After police enforced an eviction notice on protesters camped in downtown Oakland as part of "Occupy Oakland" this morning, transit through the area was affected. -more-
City officials are advising downtown Oakland employers to consider having employees delay their arrival downtown this morning after police action at the "Occupy Oakland" encampment. -more-
Oakland city officials said this morning police are enforcing a notice of violation issued last week to protesters at the downtown "Occupy Oakland" encampment. -more-
Southeast Berkeley was full of fear and chaos October 20, 1991. People poured down Tunnel Road, evacuating from the fire above. Emergency vehicles chugged and sirened in the opposite direction. Homes along some of Berkeley’s most charmed streets—Alvarado Road, Vicente Road, Roble Road—were ablaze, along with hundreds of residences in Oakland. For hours, it looked as if the Claremont Hotel would become a gigantic torch. -more-
Occupy Berkeley's Growing Tent City Occupied Saturday at Civic Center by Peaceful Bay Area Teachers; But How Long Will Peaceful Vibes Last?
A dozen bay area teachers, joining Occupy Berkeley, engaged in a peaceful "grade-in" Saturday at Berkeley's Martin Luther King Civic Center, but a growing tent city in the park could clash with the city if grounds maintenance problems are not solved. -more-
An Oakland city official has tipped off the Occupy Oakland protest group that a raid tonight is "highly probable." Such a raid would happen after midnight, and would most likely occur between 3 a.m. and 5 a.m. -more-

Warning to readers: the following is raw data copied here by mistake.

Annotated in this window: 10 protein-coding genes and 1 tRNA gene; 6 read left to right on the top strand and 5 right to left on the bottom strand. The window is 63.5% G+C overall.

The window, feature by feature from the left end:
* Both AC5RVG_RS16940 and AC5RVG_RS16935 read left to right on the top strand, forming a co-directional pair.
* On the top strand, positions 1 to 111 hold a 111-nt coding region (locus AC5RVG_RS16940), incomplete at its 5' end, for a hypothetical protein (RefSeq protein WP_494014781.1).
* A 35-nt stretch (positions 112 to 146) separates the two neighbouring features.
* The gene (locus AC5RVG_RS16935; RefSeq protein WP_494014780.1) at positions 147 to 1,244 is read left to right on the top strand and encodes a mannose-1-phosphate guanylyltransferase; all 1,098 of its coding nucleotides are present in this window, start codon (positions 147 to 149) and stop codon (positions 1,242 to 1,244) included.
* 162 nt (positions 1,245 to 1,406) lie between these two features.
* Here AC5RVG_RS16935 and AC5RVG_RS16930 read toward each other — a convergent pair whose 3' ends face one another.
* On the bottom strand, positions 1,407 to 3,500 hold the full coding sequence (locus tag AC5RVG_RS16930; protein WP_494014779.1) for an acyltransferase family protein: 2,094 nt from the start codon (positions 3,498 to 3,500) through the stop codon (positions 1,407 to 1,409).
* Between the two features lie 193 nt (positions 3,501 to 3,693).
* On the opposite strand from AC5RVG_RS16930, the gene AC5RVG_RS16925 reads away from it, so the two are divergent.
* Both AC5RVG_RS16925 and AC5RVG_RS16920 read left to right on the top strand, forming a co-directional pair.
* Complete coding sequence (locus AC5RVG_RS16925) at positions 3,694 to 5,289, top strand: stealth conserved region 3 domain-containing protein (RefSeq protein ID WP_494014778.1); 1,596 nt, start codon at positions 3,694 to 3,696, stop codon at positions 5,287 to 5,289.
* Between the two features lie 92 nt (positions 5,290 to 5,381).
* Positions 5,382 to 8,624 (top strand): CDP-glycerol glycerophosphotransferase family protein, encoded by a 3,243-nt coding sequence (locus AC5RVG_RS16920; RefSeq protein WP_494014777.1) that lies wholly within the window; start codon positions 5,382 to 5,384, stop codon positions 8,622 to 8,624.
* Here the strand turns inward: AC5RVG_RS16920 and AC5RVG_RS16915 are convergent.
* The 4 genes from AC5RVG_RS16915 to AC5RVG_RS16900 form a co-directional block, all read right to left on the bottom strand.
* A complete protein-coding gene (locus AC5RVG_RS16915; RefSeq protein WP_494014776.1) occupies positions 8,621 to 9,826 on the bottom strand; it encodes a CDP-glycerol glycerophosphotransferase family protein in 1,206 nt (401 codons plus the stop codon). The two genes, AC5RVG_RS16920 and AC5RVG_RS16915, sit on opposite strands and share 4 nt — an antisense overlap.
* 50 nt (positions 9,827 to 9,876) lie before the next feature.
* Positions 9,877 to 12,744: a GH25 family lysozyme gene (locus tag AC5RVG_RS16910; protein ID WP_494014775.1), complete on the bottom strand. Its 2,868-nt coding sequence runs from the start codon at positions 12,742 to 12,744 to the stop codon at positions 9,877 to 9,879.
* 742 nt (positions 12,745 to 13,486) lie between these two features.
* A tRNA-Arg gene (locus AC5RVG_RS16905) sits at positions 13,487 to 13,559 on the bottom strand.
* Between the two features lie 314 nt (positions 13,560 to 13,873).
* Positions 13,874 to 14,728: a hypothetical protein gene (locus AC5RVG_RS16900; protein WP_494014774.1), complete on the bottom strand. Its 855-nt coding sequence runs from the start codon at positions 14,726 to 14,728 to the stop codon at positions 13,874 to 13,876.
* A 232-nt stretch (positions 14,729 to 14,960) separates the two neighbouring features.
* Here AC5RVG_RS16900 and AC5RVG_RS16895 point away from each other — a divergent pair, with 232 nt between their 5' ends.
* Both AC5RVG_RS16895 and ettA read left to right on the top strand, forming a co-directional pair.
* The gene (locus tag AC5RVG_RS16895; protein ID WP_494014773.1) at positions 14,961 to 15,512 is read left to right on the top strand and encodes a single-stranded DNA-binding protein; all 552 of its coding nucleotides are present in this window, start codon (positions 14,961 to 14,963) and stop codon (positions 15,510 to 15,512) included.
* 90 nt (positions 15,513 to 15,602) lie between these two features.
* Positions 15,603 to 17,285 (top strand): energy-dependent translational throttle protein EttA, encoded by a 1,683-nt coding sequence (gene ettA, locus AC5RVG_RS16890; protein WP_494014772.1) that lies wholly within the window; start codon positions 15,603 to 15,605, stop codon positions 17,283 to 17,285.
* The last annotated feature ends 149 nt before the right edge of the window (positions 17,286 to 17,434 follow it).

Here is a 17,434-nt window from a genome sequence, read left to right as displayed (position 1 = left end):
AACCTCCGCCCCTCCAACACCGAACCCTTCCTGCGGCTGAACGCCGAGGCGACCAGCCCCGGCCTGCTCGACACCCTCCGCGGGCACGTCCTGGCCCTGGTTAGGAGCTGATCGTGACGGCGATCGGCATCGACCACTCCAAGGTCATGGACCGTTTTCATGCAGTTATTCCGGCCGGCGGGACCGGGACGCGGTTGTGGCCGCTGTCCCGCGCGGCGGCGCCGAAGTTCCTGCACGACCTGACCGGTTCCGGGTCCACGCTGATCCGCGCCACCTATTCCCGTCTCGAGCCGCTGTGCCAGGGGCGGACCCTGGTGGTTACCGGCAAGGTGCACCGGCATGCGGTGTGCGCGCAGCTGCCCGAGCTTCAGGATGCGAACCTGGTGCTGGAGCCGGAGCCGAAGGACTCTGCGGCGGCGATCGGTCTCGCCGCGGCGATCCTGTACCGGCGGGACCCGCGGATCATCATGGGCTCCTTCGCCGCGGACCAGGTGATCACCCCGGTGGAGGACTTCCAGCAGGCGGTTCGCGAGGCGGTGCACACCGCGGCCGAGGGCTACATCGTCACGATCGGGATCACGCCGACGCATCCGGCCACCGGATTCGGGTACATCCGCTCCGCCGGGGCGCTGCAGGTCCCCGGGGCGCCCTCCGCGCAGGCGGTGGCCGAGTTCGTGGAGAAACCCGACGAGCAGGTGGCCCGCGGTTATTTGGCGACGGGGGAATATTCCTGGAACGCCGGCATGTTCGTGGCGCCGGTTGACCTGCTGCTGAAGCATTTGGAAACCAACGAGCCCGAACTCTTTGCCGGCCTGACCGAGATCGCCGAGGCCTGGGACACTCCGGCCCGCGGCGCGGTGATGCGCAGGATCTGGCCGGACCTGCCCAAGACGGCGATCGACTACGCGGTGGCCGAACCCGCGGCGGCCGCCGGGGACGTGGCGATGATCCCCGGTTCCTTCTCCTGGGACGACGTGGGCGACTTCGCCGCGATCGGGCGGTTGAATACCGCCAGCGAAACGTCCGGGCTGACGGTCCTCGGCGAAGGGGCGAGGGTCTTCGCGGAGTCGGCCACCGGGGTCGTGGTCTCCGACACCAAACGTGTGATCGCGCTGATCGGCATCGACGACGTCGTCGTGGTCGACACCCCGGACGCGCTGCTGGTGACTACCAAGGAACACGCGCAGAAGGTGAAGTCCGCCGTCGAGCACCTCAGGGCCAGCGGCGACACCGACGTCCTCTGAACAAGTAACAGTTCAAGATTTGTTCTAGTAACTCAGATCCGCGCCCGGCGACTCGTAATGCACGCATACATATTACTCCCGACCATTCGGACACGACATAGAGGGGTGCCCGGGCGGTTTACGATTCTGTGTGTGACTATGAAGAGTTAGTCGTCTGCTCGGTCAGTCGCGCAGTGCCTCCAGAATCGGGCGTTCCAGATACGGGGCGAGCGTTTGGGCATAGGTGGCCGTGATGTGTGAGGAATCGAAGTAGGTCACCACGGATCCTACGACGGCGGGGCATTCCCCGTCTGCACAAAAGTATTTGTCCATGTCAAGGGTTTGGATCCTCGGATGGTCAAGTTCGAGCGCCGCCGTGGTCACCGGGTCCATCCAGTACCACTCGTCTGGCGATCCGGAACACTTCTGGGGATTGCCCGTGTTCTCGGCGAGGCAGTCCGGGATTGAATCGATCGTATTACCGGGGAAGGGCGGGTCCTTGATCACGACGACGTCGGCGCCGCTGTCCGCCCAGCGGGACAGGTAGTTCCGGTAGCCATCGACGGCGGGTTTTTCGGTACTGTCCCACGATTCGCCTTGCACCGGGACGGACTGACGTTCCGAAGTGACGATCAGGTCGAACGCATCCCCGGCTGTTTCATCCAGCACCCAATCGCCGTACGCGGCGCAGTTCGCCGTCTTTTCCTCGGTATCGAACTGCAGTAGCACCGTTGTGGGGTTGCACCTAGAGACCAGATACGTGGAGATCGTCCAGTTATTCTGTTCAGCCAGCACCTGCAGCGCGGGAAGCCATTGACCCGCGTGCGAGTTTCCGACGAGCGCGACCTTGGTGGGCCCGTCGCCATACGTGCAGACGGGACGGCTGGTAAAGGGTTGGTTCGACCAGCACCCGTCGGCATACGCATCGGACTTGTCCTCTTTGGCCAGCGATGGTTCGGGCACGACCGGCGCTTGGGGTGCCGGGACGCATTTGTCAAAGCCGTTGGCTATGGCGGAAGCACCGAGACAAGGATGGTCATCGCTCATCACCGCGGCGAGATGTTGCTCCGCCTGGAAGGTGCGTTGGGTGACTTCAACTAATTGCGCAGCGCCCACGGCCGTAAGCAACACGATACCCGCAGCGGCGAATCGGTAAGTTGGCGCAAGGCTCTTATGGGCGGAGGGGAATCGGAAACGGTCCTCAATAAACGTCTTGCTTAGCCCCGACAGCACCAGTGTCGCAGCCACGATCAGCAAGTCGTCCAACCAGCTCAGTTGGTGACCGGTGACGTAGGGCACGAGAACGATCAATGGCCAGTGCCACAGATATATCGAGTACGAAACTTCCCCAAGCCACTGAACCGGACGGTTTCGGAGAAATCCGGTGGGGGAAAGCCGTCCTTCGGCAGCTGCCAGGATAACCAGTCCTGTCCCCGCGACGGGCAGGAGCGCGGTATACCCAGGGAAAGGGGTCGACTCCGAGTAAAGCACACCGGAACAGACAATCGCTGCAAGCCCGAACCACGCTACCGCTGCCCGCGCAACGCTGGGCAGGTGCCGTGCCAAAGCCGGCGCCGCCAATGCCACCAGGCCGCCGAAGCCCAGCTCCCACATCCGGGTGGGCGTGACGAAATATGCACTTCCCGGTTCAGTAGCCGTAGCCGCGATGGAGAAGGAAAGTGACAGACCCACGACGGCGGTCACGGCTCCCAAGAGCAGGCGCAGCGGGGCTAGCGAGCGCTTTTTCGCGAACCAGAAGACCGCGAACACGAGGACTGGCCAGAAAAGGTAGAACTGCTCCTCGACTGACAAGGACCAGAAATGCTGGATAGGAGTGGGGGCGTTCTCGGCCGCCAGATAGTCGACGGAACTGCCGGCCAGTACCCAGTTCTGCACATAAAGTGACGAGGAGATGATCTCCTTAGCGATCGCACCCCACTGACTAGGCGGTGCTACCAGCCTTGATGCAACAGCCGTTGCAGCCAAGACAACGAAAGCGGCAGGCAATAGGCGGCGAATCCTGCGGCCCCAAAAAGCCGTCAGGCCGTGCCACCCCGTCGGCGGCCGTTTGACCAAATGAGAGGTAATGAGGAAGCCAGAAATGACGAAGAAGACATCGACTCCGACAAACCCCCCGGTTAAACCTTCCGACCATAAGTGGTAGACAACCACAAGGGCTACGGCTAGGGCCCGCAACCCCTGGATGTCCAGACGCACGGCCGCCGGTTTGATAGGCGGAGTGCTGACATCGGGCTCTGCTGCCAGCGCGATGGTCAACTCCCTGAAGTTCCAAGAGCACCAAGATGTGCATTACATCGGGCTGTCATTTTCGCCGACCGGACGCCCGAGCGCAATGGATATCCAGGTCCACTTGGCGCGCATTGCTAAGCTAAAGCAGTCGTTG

Berkeley, CA – The teachers at Realm Middle and High Schools became the first charter schools in Berkeley to receive union recognition last week when they were informed by California’s Public Employee Relations Board (PERB) that their request to join the Berkeley Federation of Teachers (BFT), an affiliate of the California Federation of Teachers, had been granted. -more-
Another aftershock with a 2.5 magnitude struck this morning, after two small quakes shook the East Bay this morning, according to the U.S. Geological Survey. -more-
According to the U.S. Geological Service, a magnitude
4.2 3.9 4.0 earthquake rattled Berkeley today at 02:41:04 PM, with the epicenter located within blocks of the site where U.C. Berkeley's Memorial Stadium is currently being reconstructed.
The U.S. Geological Survey has downgraded tonight's earthquake from its original preliminary magnitude of 4.2, to 3.9 a short time later, and now experts report it was a 3.8-magnitude tremor. -more-
If a proposal being developed by City and School District staff comes to fruition, a battered, vacant, one-story former cafeteria on a quiet residential side-street in West Berkeley may soon become Berkeley’s new City Council chambers—and meeting place for other City deliberative bodies, from the Rent Board to the School Board.
The project—estimated to cost $2.1 million—would trigger the essential abandonment of Berkeley’s 102 year old City Hall Downtown and the relocation of City Council and School Board meetings to the old cafeteria at “West Campus”, the School District property on University Avenue between Curtis and Bonar Streets.
The cafeteria, a dilapidated one-story structure, faces out on Addison Street between Bonar and Browning.
City and School District staff said at a community meeting Tuesday night (October 18,2011) that they have not yet presented the concept to either the School Board or the City Council for consideration.
Some of the neighbors of West Campus who spoke at the meeting characterized the meeting relocation proposal as “completely crazy”, “nuts”, ridiculous”, “not a good choice”, and “under the radar.” -more-